Delayed (18)F-fluoro-2-deoxy-D-glucose positron emission tomography scan for differentiation between malignant and benign lesions in the pancreas

Cancer. 2000 Dec 15;89(12):2547-54. doi: 10.1002/1097-0142(20001215)89:12<2547::aid-cncr5>;2-v.


Background: Positron emission tomography (PET) using (18)F-fluoro-2-deoxy-D-glucose (FDG) has been used for the evaluation of various tumors, but accumulation in inflammatory lesions makes it a controversial modality. The aim of this study was to investigate the usefulness of delayed scanning in differentiation between malignant and benign lesions in the pancreas.

Methods: Forty-seven patients with suspected pancreatic carcinoma were studied by FDG-PET. All patients received approximately 370 megabequerels of FDG after a transmission scan, and an emission scan was performed 1 hour and 2 hours later for all patients. A subset of 19 patients was also scanned at 3 hours postinjection. The standardized uptake value (SUV) was determined, and the retention index was calculated by dividing the increase in the SUV between 1 hour and 2 hours postinjection by the SUV at 1 hour postinjection.

Results: Of 27 malignant lesions, the SUVs of 22 lesions increased at 2 hours postinjection, whereas the FDG uptake in 17 of 20 benign lesions decreased. The SUVs at 3 hours postinjection were higher than those at 2 hours postinjection in 9 of 14 malignant lesions and in 2 of 5 benign lesions. Malignant lesions showed a higher retention index than benign lesions (mean +/- standard deviation: 12. 36 +/- 13.37 and -7.05 +/- 17.28, respectively; P < 0.0001). Applying an SUV of 2.5 at 1 hour postinjection with the cut-off value for the differentiation between malignant and benign lesions caused one false negative result and seven false positive results, with a diagnostic accuracy of 83.0% (39 of 47 patients). However, combining the retention index with the SUV obtained at 2 hours postinjection provided a higher diagnostic accuracy (91.5%; 43 or 47 patients) than the SUV alone. The false negative rate remained constant when the retention index was taken into account. Images at 3 hours postinjection usually were unhelpful in differentiating further between malignant lesions and benign lesions.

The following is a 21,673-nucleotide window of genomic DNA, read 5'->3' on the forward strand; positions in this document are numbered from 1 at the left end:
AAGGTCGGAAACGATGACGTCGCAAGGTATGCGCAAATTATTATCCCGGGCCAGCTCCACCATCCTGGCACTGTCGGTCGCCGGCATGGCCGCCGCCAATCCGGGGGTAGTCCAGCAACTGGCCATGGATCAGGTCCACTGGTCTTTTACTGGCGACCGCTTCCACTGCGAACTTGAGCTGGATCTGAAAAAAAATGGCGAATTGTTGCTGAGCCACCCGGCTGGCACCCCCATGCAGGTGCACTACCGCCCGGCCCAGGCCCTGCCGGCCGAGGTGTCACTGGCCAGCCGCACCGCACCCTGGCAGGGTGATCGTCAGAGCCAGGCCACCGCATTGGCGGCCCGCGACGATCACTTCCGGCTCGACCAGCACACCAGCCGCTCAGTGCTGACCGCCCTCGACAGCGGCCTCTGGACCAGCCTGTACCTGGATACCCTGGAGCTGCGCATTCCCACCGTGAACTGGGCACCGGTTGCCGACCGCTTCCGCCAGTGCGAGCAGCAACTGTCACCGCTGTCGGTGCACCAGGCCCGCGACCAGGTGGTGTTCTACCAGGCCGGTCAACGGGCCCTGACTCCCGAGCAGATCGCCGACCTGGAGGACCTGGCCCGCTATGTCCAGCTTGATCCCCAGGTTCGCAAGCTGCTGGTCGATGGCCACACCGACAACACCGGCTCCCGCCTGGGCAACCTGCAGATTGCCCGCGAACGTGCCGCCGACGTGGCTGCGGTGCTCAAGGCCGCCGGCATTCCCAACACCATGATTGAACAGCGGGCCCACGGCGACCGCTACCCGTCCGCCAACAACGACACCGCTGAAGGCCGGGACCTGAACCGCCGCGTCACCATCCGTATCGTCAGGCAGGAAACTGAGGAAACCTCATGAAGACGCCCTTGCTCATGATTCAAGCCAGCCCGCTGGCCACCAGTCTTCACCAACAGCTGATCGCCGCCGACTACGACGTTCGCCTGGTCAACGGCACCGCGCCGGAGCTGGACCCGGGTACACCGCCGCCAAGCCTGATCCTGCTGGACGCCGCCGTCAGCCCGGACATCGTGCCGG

Conclusions: The current data suggest that delayed FDG-PET scanning at 2 hours postinjection may contribute to differentiation between malignant and benign lesions in the pancreas.

Publication types

  • Clinical Trial

MeSH terms

  • Adult
  • Aged
  • Aged, 80 and over
  • Diagnosis, Differential
  • Female
  • Fluorine Radioisotopes
  • Fluorodeoxyglucose F18*
  • Humans
  • Male
  • Middle Aged
  • Pancreas / diagnostic imaging
  • Pancreas / pathology*
  • Pancreatic Neoplasms / diagnostic imaging
  • Pancreatic Neoplasms / pathology*
  • Reproducibility of Results
  • Sensitivity and Specificity
  • Time Factors
  • Tomography, Emission-Computed*


  • Fluorine Radioisotopes
  • Fluorodeoxyglucose F18